In North America most of the cashiers at the banks or in the stores, hospital staff, pharmacy staff, airport staff – anyone and everyone who deals with customers you come across are standing and working. There is no chair or stool available to sit. It is perceived as a common courtesy to stand when the customer is also standing.
It is natural for human beings to stand in place and work. It is easier and faster to think from standing position. The tendency to procrastinate is reduced drastically while standing as there is hardly any note taking. When one stands up, one tends to believe that the task in front is much smaller. It is believed that Abraham Lincon, Winston Churchill, Ernest Hemingway, Leonardo da Vinci enjoyed working standing up.
Today most offices in the Silicon Valley have gone in for stand-up desks. Stand-up desks are the latest trend in office furniture. Some believe it improves productivity while some claim that if you stand for three hours a day, it is the equivalent of running 10 marathons over the course of a year. Standing is believed to convey availability and courtesy while sitting in the presence of customers may be rude. Apparently, one gets the feeling that the staff are more efficient while standing, but there is no scientific proof for it. Many managers and supervisors feel that their staff are more efficient while standing and performing as they do not waste time to get up to greet the customers.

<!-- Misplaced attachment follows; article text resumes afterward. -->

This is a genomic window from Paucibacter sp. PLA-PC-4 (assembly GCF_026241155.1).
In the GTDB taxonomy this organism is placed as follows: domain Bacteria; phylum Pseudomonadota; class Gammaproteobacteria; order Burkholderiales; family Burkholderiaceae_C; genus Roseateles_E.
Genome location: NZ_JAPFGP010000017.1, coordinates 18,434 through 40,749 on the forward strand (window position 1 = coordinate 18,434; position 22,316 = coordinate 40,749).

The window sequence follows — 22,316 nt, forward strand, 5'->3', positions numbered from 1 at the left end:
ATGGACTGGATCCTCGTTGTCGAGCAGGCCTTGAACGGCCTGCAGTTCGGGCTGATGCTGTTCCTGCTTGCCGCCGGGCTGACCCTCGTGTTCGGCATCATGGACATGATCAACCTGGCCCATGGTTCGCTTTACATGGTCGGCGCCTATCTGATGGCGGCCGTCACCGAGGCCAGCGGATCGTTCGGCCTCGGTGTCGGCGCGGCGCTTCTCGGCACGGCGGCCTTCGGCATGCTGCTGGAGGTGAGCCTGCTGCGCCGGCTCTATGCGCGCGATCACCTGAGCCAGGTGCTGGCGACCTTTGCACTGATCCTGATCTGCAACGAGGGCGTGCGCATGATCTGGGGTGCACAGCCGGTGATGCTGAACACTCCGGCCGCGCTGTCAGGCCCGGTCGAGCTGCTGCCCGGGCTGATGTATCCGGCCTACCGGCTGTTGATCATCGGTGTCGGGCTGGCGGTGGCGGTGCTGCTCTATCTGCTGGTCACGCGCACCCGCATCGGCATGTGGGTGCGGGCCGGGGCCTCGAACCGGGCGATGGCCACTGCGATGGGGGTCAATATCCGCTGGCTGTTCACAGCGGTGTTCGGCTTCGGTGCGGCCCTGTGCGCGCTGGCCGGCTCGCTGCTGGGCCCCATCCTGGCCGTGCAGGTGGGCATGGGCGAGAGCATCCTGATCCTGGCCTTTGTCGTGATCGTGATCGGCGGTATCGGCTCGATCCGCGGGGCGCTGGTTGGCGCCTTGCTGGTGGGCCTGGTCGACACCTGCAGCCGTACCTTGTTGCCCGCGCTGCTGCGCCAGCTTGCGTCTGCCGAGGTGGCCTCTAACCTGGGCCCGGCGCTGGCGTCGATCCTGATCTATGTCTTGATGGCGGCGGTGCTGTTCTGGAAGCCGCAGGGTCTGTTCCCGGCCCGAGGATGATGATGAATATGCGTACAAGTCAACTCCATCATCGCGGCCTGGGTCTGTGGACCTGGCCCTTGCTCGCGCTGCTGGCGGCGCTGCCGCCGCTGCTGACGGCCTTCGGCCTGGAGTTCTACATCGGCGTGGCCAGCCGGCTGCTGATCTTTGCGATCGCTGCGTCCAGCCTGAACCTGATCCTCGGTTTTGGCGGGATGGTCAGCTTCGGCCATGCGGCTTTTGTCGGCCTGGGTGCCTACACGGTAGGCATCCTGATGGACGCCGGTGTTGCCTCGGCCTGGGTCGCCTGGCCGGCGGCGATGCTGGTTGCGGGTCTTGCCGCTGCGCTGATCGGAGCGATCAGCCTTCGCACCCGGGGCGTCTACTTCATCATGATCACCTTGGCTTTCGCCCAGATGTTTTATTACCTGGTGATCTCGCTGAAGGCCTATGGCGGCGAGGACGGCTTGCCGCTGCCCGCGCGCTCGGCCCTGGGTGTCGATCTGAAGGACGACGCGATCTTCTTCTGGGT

In North American schools/universities/colleges, the teachers always stand and deliver their lectures and in case one goes through the YouTube showing classes being conducted, there is no chair on the stage or near the blackboard.
In Europe and Asian countries the cashiers do sit and carry out their jobs. The major difference is that in North America, the cashier is expected to lift heavy stuff, ring the cash register and also bag the purchase. They have no help or assistance unlike their counterparts in Europe or Asia.
The associate who checks the passengers at the airline counter at the airport has to check-in the customer, tag the baggage and place them on the conveyor belt – all by themselves without assistance. At many airports now there are self check-in kiosks where the passengers do all these and drop in their baggage at the counter.
People who stand up and work appear to be healthier, smarter, happier and more efficient than those who sit and work. Compare a bus conductor to the bus driver; compare the cabin-crew of any airline to the flight crew; the list goes on. There are many real health challenges brought on by long days in a seated position, which is not what humans were designed to do. We squatted, to eat; we ran, to hunt for food; we stretched to reach for berries and nuts. Today most humans are tied on to their chairs, while at office or at homes, with hardly any movement.